Vito Schnabel: he could be the next great art dealer, but first he has other things to do—including college – Tomorrow’s Guy With The Eye

Vito Schnabel: he could be the next great art dealer, but first he has other things to do—including college – Tomorrow’s Guy With The Eye – Critical Essay

Joey Einhorn

For nearly a month, thousands of people heading uptown from the Holland Tunnel were treated to a grand artistic display courtesy of a 17-year-old New York City native. No, it wasn’t the new graffiti pieces painted on the exterior of the building at the corner of Broome and Hudson. Rather, it was the art shining through the 20-foot-tall street-level windows that wrap around the building.

Behind those windows, in a 10,000-square-foot space, was “Incubator,” the debut curatorial effort of Vito Schnabel and his friend Jamison Ernest. Schnabel defined this showcase of work, which included pieces from seven artists from all walks of life, as truly different from any art he had ever seen. While his classmates were adjusting their college applications, Schnabel was adjusting the alignment of exotic photos by Luigi Ontani and the placement of sculptures by surfing superstar Herbie Fletcher. While his friends were meeting with their college advisers, Schnabel was meeting with the corporations that would eventually sponsor the opening, among them Red Bull Energy Drink.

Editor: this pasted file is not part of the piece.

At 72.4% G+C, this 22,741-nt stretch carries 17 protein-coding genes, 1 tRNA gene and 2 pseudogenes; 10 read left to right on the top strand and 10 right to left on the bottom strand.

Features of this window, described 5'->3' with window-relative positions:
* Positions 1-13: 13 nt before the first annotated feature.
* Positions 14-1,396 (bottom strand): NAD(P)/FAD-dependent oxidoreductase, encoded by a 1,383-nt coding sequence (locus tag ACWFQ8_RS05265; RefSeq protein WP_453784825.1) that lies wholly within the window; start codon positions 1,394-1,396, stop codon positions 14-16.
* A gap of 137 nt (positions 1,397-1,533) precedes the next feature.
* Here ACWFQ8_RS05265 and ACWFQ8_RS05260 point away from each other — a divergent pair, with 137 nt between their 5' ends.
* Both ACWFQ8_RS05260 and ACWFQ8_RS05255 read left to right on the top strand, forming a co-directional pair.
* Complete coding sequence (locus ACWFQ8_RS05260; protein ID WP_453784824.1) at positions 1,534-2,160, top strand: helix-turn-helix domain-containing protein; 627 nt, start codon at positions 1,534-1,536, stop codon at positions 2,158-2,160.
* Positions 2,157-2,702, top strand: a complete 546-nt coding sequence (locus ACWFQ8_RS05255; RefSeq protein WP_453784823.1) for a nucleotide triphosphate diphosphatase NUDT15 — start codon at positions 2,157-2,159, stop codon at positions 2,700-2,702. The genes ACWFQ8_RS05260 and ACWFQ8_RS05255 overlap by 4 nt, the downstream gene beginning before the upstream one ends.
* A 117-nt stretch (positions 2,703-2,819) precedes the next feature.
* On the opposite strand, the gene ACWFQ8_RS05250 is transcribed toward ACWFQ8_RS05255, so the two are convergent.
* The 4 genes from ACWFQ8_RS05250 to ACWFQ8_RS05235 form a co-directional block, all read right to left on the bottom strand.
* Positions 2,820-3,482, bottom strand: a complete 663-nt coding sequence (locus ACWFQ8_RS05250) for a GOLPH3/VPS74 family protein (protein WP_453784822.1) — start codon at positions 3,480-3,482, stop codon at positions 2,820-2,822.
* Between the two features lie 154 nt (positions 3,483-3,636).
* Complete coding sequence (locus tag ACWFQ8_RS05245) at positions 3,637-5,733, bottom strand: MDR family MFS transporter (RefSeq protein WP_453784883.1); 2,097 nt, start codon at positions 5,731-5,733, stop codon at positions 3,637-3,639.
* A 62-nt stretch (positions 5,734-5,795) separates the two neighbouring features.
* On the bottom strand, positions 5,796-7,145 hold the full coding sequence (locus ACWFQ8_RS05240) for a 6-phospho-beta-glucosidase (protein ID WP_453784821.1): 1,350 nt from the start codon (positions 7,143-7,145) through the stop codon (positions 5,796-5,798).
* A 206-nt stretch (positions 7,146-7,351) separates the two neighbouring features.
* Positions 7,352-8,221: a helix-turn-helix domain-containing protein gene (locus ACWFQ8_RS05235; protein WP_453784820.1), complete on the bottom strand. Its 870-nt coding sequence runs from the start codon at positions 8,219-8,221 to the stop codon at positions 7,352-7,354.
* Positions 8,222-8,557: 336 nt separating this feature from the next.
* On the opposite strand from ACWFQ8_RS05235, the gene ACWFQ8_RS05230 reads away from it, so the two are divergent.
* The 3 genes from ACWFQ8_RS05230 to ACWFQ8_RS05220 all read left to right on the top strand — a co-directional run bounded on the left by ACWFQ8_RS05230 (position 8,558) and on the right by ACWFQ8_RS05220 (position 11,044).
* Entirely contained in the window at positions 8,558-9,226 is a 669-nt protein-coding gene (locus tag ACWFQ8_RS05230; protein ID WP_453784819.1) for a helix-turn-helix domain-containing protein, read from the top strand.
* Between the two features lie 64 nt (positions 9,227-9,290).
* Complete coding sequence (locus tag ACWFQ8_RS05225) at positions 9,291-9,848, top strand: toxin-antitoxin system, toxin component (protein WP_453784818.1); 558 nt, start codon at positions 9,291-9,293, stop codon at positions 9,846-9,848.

Now that his show is over, Schnabel’s life is back to normal. Which means completing high school and hustling for his friends. And he has a lot of them. They come from all over the city–Fifth Avenue, the West Village, or in the case of the rapper he’s helping out, Crown Heights, Brooklyn. Schnabel’s room is a hub for everything that’s new: A friend’s screenplay is on his bed, and a classmate’s electronica demo is playing on the stereo. But visual art is his passion (it must be in the genes–his dad is artist Julian Schnabel), as suggested by the variety of paintings spread out on his floor. Their creators are convinced that Schnabel is the next Leo Castelli, the iconic gallerist who changed the face of the contemporary-art market in the ’60s, and they want to be included in a future show. Interested in buying the next big thing? Come by in an hour when he’s finished his homework.

Joey Einhorn is a writer from New York City.

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